July 2018
Volume 59, Issue 9
Open Access
ARVO Annual Meeting Abstract  |   July 2018
Measuring local flicker evoked changes in retinal capillary blood flow using a dual-beam Adaptive Optics Scanning Laser Ophthalmoscope
Author Affiliations & Notes
  • Raymond Luval Warner
    Optometry, Indiana University, Bloomington, Bloomington, Indiana, United States
  • Alberto De Castro
    Universidad de Murcia, Murcia, Spain
  • Ting Luo
    Optometry, Indiana University, Bloomington, Bloomington, Indiana, United States
  • Kaitlyn Sapoznik
    Optometry, Indiana University, Bloomington, Bloomington, Indiana, United States
  • Lucie Sawides
    Universidad de Murcia, Murcia, Spain
  • Stephen A Burns
    Optometry, Indiana University, Bloomington, Bloomington, Indiana, United States
  • Footnotes
    Commercial Relationships   Raymond Warner, None; Alberto De Castro, None; Ting Luo, None; Kaitlyn Sapoznik, None; Lucie Sawides, None; Stephen Burns, None
  • Footnotes
    Support  NIH/NEI 1R0EY024315
Investigative Ophthalmology & Visual Science July 2018, Vol.59, 647. doi:
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      Raymond Luval Warner, Alberto De Castro, Ting Luo, Kaitlyn Sapoznik, Lucie Sawides, Stephen A Burns; Measuring local flicker evoked changes in retinal capillary blood flow using a dual-beam Adaptive Optics Scanning Laser Ophthalmoscope. Invest. Ophthalmol. Vis. Sci. 2018;59(9):647.

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      © ARVO (1962-2015); The Authors (2016-present)

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Abstract

Purpose : Areas of increased neural activity have higher metabolic demands. For sufficient oxygen and glucose to be delivered by the blood, dilation of nearby vessels occurs -a process known as neurovascular coupling. Here, we use the dual-beam Adaptive Optics Scanning Laser Ophthalmoscope (AOSLO) to measure changes in the velocity of capillary red blood cells with local flicker stimulation.

Methods : The retina of four healthy subjects (ages 24-63) were imaged with a dual-beam AOSLO. Imaging beams were offset 50 lines vertically to produce a temporal separation of 3.12 ms. Parafoveal capillaries were imaged simultaneously in two channels, each having a 500 µm offset aperture, in three sets of three 1-minute sessions. The first session included 1 minute of No Flicker (uniform field), followed by 1 minute of 2°x2° flicker stimulation (10 Hz rate) 4° from the region of interest (ROI), and ending with 1 minute uniform field again in 3 second 100 frame videos. The same procedure was repeated with the flicker stimulation displaced 2°, and 0° from the ROI.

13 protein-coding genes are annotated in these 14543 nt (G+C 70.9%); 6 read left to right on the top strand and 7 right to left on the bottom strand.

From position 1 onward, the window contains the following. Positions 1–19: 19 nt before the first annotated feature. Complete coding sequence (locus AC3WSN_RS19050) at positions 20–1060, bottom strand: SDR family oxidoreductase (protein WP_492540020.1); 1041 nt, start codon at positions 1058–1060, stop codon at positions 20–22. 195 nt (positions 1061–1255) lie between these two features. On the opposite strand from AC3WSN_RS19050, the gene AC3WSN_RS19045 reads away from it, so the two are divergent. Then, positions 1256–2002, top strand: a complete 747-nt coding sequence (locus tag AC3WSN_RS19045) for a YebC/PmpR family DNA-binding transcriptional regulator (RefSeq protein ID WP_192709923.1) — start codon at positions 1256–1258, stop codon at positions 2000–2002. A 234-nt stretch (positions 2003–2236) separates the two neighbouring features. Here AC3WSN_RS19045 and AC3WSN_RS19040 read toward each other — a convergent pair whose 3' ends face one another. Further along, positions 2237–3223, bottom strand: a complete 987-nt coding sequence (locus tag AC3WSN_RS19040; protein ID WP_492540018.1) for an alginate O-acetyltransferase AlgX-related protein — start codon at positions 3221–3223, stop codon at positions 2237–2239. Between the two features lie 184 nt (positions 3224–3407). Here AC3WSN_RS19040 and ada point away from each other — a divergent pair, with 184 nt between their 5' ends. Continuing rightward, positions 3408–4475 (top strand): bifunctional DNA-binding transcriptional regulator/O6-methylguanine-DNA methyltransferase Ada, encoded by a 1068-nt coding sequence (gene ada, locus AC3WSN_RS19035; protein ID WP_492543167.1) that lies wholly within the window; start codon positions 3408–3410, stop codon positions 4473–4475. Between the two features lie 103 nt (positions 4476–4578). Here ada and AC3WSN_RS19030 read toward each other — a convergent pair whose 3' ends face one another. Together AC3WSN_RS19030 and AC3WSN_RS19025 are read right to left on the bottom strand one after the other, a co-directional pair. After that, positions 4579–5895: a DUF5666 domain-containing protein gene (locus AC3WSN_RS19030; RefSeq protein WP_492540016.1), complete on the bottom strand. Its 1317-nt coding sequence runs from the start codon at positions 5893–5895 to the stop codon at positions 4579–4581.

Capillary red blood cells (RBCs) were identified using a local-temporal variance mask, and the local average cell displacement between the two imaging fields was computed over the 3 second measurement within approximately 100 ms averaging window.

Results : Capillary blood flow was measureable in all four subjects. As expected, velocity and pulsatility varied among individual capillaries and between subjects. There was an interaction of velocity and distance between the ROI and flicker stimulation. All 4 subjects showed a decrease in RBC velocity from the uniform field to flicker stimulation and then a return towards the baseline velocity after flicker ceased (1.82 mm/s to 1.41 mm/s, then back to 1.56 mm/s after flicker). At a distance of 2°, there was little effect of flicker and for the superimposed flicker, 3 out of the 4 subjects showed an increase in RBC velocity from 1.45 mm/s to 1.64 mm/s.

Conclusions : The dual-beam AOSLO allows us to measure RBC velocities in human retinal capillaries and observe changes in average velocities in all subjects. The results are consistent with a process of active distribution of blood flow based on local demand and improve our understanding of neurovascular coupling in the retina.

This is an abstract that was submitted for the 2018 ARVO Annual Meeting, held in Honolulu, Hawaii, April 29 - May 3, 2018.

 

The location of flicker stimulation for each imaging session at 4° (P.1), 2° (P.2), and 0° (P.3) from ROI.

The location of flicker stimulation for each imaging session at 4° (P.1), 2° (P.2), and 0° (P.3) from ROI.

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